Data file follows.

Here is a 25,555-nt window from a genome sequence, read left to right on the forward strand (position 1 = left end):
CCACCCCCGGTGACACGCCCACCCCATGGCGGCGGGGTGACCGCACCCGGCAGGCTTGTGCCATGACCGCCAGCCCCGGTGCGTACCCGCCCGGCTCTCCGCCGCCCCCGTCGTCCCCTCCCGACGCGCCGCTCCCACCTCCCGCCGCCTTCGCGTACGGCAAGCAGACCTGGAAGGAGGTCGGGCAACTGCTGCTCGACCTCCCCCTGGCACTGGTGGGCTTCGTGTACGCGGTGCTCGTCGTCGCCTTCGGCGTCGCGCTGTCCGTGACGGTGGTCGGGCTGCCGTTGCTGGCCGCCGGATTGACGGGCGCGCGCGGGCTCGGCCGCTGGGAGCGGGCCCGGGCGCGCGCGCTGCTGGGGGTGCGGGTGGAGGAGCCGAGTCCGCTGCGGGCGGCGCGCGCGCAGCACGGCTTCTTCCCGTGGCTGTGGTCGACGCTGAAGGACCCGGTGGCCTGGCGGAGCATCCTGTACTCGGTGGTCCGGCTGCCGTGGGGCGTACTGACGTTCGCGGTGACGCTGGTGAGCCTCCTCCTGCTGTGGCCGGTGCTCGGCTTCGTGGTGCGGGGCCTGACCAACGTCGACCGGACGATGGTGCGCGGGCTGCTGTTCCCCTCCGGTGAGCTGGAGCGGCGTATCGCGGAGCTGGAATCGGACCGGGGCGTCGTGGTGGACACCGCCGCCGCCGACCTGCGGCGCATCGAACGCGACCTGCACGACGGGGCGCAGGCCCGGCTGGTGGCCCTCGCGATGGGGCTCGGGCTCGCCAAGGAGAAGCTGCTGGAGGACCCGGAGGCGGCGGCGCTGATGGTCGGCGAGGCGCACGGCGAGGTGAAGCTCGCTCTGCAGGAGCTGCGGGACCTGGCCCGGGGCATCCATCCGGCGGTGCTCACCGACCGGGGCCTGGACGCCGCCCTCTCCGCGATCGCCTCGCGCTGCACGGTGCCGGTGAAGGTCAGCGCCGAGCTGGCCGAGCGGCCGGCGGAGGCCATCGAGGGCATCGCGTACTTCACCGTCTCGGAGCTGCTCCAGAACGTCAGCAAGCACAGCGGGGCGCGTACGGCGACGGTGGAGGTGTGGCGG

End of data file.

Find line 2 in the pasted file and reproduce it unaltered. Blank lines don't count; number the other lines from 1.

CCACCCCCGGTGACACGCCCACCCCATGGCGGCGGGGTGACCGCACCCGGCAGGCTTGTGCCATGACCGCCAGCCCCGGTGCGTACCCGCCCGGCTCTCCGCCGCCCCCGTCGTCCCCTCCCGACGCGCCGCTCCCACCTCCCGCCGCCTTCGCGTACGGCAAGCAGACCTGGAAGGAGGTCGGGCAACTGCTGCTCGACCTCCCCCTGGCACTGGTGGGCTTCGTGTACGCGGTGCTCGTCGTCGCCTTCGGCGTCGCGCTGTCCGTGACGGTGGTCGGGCTGCCGTTGCTGGCCGCCGGATTGACGGGCGCGCGCGGGCTCGGCCGCTGGGAGCGGGCCCGGGCGCGCGCGCTGCTGGGGGTGCGGGTGGAGGAGCCGAGTCCGCTGCGGGCGGCGCGCGCGCAGCACGGCTTCTTCCCGTGGCTGTGGTCGACGCTGAAGGACCCGGTGGCCTGGCGGAGCATCCTGTACTCGGTGGTCCGGCTGCCGTGGGGCGTACTGACGTTCGCGGTGACGCTGGTGAGCCTCCTCCTGCTGTGGCCGGTGCTCGGCTTCGTGGTGCGGGGCCTGACCAACGTCGACCGGACGATGGTGCGCGGGCTGCTGTTCCCCTCCGGTGAGCTGGAGCGGCGTATCGCGGAGCTGGAATCGGACCGGGGCGTCGTGGTGGACACCGCCGCCGCCGACCTGCGGCGCATCGAACGCGACCTGCACGACGGGGCGCAGGCCCGGCTGGTGGCCCTCGCGATGGGGCTCGGGCTCGCCAAGGAGAAGCTGCTGGAGGACCCGGAGGCGGCGGCGCTGATGGTCGGCGAGGCGCACGGCGAGGTGAAGCTCGCTCTGCAGGAGCTGCGGGACCTGGCCCGGGGCATCCATCCGGCGGTGCTCACCGACCGGGGCCTGGACGCCGCCCTCTCCGCGATCGCCTCGCGCTGCACGGTGCCGGTGAAGGTCAGCGCCGAGCTGGCCGAGCGGCCGGCGGAGGCCATCGAGGGCATCGCGTACTTCACCGTCTCGGAGCTGCTCCAGAACGTCAGCAAGCACAGCGGGGCGCGTACGGCGACGGTGGAGGTGTGGCGG